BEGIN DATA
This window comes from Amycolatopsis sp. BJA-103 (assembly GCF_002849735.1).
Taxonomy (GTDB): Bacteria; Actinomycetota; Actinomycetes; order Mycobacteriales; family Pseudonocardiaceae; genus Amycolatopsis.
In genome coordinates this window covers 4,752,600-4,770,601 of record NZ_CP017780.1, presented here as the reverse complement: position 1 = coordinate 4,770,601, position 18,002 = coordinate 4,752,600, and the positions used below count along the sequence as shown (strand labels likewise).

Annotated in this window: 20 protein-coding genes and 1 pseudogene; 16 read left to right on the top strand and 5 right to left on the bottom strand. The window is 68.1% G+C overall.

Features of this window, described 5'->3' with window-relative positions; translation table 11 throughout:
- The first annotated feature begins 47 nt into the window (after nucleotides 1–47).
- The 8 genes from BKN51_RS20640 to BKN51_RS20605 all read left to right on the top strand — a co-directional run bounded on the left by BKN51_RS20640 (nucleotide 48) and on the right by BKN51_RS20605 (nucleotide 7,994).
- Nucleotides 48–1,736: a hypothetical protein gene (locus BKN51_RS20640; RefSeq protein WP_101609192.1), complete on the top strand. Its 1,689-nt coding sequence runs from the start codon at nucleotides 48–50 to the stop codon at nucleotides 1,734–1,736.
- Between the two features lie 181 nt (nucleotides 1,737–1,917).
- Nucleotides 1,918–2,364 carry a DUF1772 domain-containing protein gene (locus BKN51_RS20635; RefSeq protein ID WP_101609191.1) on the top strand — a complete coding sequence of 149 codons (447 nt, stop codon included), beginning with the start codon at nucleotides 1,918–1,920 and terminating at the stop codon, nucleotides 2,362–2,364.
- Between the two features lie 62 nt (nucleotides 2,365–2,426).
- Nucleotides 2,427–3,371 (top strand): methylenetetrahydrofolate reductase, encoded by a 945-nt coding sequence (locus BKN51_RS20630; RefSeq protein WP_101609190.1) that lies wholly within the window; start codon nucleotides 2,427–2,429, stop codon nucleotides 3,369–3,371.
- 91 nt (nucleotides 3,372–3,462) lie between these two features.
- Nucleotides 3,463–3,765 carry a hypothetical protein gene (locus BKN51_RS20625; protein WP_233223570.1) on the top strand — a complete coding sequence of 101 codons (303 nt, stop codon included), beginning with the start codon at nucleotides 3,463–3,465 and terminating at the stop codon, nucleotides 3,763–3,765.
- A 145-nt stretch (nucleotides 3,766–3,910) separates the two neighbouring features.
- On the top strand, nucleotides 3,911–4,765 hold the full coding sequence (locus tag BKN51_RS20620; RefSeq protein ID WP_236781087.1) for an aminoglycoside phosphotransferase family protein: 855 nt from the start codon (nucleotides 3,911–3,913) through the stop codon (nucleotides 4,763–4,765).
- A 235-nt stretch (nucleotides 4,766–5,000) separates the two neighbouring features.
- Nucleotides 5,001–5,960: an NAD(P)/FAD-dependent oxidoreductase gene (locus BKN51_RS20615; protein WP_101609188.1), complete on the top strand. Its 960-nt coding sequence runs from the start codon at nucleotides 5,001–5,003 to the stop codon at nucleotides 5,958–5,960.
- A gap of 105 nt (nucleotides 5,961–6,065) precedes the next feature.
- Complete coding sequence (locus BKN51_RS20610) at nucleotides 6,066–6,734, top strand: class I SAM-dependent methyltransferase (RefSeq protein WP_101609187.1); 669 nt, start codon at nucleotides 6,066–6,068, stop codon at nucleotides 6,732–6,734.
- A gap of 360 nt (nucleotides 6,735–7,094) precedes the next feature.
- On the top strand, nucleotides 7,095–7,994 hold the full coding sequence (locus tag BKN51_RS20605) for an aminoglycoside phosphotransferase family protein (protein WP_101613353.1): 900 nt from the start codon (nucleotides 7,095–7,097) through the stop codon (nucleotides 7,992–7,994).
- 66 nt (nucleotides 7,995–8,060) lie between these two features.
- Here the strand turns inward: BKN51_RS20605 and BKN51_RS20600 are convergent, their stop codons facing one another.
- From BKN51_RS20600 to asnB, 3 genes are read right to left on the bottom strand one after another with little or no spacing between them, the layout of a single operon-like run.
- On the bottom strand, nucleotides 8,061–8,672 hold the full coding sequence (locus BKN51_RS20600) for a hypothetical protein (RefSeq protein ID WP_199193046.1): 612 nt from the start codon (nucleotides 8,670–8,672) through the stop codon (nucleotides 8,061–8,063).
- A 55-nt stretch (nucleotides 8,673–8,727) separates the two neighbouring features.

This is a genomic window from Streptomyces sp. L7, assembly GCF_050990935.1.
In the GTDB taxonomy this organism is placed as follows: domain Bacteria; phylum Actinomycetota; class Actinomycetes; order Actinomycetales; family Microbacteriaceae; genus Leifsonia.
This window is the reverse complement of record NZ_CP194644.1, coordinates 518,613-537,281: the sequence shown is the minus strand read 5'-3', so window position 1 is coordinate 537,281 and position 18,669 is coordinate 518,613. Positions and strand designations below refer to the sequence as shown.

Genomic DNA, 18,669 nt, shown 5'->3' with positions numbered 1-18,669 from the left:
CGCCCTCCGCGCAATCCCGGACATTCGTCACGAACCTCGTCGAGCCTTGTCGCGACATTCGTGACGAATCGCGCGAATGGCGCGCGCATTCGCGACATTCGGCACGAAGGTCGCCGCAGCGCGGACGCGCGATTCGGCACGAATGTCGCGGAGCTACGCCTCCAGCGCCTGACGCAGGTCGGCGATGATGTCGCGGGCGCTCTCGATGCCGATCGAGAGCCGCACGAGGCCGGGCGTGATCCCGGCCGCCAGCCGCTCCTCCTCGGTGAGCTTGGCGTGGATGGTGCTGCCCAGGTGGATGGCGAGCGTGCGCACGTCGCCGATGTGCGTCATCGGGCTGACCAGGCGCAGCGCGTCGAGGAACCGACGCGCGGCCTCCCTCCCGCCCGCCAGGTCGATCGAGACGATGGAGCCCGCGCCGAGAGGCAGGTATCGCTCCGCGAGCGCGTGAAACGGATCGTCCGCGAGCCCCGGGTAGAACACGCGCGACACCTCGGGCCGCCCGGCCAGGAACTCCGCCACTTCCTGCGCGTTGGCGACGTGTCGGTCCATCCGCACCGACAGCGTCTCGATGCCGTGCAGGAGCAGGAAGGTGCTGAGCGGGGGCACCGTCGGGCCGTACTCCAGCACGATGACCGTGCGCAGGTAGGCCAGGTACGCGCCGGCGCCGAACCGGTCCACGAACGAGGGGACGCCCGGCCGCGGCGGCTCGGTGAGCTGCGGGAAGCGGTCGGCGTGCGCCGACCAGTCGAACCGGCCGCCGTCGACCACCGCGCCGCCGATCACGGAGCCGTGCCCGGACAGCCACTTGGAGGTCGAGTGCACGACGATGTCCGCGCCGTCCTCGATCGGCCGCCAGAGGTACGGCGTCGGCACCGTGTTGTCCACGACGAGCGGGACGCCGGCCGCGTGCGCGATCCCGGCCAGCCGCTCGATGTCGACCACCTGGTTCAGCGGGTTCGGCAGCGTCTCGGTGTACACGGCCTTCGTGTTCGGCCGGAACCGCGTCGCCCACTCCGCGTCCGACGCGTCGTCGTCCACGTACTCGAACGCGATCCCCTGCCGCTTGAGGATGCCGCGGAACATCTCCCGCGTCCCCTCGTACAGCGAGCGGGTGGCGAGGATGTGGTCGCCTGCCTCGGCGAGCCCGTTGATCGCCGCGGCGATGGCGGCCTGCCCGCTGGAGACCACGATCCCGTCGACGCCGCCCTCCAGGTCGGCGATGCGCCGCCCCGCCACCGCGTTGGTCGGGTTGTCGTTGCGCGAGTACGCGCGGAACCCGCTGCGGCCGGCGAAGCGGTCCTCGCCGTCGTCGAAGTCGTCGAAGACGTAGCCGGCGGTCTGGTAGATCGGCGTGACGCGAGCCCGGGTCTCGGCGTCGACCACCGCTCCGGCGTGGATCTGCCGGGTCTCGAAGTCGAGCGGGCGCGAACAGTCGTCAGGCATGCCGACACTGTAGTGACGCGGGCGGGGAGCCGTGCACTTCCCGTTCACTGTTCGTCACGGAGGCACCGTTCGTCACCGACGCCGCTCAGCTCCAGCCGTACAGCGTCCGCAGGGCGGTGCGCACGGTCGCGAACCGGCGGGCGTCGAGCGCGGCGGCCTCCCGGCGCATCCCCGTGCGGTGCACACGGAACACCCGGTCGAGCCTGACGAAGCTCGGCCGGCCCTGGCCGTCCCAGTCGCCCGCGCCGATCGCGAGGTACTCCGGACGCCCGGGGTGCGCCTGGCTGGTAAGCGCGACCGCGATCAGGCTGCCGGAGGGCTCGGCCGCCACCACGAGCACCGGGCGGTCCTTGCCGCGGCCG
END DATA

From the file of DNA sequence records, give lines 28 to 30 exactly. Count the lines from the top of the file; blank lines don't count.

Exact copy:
This is a genomic window from Streptomyces sp. L7, assembly GCF_050990935.1.
In the GTDB taxonomy this organism is placed as follows: domain Bacteria; phylum Actinomycetota; class Actinomycetes; order Actinomycetales; family Microbacteriaceae; genus Leifsonia.
This window is the reverse complement of record NZ_CP194644.1, coordinates 518,613-537,281: the sequence shown is the minus strand read 5'-3', so window position 1 is coordinate 537,281 and position 18,669 is coordinate 518,613. Positions and strand designations below refer to the sequence as shown.